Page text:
Calcium, metabolic stress and neuronal vulnerability in Parkinson’s disease: Breaking old bonds to halt the disease
James Surmeier, PhD
Professor of Physiology, Northwestern UniversityHosts: Jun Ding & Xinnan Wang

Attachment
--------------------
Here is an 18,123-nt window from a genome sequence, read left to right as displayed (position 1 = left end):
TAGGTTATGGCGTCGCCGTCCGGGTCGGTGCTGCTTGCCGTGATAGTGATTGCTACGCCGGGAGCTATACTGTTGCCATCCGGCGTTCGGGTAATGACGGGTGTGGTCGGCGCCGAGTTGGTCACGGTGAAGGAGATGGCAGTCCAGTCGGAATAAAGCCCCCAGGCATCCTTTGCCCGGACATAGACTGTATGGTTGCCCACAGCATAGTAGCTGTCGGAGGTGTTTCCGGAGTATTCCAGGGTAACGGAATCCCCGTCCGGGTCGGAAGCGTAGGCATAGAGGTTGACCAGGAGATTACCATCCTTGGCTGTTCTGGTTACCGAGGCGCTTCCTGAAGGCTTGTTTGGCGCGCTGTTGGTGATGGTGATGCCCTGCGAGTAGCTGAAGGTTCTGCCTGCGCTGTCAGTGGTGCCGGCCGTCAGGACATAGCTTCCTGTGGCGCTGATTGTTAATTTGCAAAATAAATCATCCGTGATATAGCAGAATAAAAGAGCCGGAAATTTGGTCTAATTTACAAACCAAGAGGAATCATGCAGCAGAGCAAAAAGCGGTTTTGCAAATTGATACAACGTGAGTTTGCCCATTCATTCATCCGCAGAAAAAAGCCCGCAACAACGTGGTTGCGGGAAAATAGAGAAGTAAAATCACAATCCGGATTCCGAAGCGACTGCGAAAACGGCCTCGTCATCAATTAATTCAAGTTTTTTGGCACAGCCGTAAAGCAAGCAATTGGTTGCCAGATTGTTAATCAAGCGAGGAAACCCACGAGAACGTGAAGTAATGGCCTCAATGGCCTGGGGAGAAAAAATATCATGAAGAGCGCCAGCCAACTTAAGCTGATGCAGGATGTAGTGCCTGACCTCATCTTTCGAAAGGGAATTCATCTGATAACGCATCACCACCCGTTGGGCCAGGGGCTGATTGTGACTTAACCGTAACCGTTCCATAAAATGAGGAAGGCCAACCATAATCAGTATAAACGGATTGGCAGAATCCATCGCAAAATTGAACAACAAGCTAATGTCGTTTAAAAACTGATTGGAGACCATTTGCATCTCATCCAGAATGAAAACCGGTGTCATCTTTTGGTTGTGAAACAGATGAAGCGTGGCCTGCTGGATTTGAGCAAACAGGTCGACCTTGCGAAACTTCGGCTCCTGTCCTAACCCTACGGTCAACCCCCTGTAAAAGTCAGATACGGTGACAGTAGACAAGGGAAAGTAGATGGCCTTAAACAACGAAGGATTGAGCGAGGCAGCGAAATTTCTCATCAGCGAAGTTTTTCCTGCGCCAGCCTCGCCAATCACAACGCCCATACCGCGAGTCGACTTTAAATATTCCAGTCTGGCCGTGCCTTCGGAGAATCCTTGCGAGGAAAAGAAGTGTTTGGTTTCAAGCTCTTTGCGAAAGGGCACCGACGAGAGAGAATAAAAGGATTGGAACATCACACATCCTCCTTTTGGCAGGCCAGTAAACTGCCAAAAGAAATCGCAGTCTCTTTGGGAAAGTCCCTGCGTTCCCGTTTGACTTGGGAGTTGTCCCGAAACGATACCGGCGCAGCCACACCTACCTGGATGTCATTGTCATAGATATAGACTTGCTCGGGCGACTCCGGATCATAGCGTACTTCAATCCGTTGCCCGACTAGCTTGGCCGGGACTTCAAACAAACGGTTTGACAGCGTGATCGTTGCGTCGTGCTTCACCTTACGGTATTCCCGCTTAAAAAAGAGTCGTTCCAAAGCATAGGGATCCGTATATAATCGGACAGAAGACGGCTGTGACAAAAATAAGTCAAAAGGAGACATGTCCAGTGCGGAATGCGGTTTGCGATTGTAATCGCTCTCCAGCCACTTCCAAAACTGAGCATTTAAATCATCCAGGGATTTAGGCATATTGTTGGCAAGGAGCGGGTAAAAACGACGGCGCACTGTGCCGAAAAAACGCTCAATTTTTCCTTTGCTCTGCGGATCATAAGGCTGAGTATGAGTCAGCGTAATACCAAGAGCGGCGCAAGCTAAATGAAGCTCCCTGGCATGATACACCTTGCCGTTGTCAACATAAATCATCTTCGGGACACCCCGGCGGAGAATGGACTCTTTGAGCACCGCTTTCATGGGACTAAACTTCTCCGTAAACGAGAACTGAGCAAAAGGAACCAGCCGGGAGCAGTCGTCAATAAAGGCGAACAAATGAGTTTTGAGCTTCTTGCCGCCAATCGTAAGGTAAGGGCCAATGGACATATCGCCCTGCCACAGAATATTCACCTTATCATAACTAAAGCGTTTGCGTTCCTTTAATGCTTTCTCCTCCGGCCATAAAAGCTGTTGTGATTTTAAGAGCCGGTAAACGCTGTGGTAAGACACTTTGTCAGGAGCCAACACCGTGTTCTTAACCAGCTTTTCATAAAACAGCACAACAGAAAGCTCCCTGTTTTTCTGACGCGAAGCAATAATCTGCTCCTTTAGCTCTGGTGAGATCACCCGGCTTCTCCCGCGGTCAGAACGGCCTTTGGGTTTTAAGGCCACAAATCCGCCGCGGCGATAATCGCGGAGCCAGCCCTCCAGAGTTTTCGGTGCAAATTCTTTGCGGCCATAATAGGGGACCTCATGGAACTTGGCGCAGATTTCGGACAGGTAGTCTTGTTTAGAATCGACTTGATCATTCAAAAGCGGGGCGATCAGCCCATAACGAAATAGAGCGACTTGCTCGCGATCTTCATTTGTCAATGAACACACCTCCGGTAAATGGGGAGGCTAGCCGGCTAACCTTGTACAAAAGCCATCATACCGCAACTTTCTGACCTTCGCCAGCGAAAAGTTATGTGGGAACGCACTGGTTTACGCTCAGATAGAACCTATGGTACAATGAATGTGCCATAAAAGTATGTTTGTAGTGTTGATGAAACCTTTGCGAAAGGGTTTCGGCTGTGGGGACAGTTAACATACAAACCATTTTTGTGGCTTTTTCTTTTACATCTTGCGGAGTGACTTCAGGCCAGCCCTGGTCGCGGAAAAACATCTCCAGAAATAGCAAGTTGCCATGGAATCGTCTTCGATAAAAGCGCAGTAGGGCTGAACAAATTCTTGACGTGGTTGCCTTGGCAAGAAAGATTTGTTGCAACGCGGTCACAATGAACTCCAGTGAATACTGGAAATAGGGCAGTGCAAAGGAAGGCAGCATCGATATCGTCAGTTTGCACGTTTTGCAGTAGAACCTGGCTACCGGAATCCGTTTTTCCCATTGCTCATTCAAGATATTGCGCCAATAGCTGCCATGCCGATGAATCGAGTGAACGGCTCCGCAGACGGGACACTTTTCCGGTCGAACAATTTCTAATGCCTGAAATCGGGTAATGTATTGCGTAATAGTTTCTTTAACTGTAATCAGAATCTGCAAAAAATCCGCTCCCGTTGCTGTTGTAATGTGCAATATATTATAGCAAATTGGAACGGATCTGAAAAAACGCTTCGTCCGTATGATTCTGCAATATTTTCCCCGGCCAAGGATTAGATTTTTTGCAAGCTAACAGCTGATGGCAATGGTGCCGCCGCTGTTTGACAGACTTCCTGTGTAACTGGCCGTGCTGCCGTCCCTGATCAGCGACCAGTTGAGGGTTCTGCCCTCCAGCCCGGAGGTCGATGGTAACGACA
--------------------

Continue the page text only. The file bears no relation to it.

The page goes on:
This talk will focus on the principles underlying the hypothesis that neuronal physiological phenotype – how a neuron generates and regulates action potentials – makes a significant contribution to its vulnerability in Parkinson’s disease and aging. A cornerstone of this hypothesis is that the maintenance of ionic gradients underlying excitability can pose a significant energetic burden for some neurons, particularly those that have sustained Ca2+ entry. This energetic burden is shouldered in neurons primarily by mitochondria, the sites of cellular respiration. Mitochondrial respiration increases the production of damaging superoxide and other reactive oxygen species that have widely been postulated to contribute to cellular aging and Parkinson’s disease. Many of the genetic mutations and toxins associated with Parkinson’s disease compromise mitochondrial function, providing a mechanistic linkage between known risk factors and cellular physiology that could explain the pattern of pathology in PD. Because much of the mitochondrial burden created by this at-risk phenotype is created by Ca2+ entry through L-type voltage-dependent channels for which there are antagonists approved for human use, a neuroprotective strategy to reduce this burden is being tested in a large scale, Phase III clinical trial in the U.S.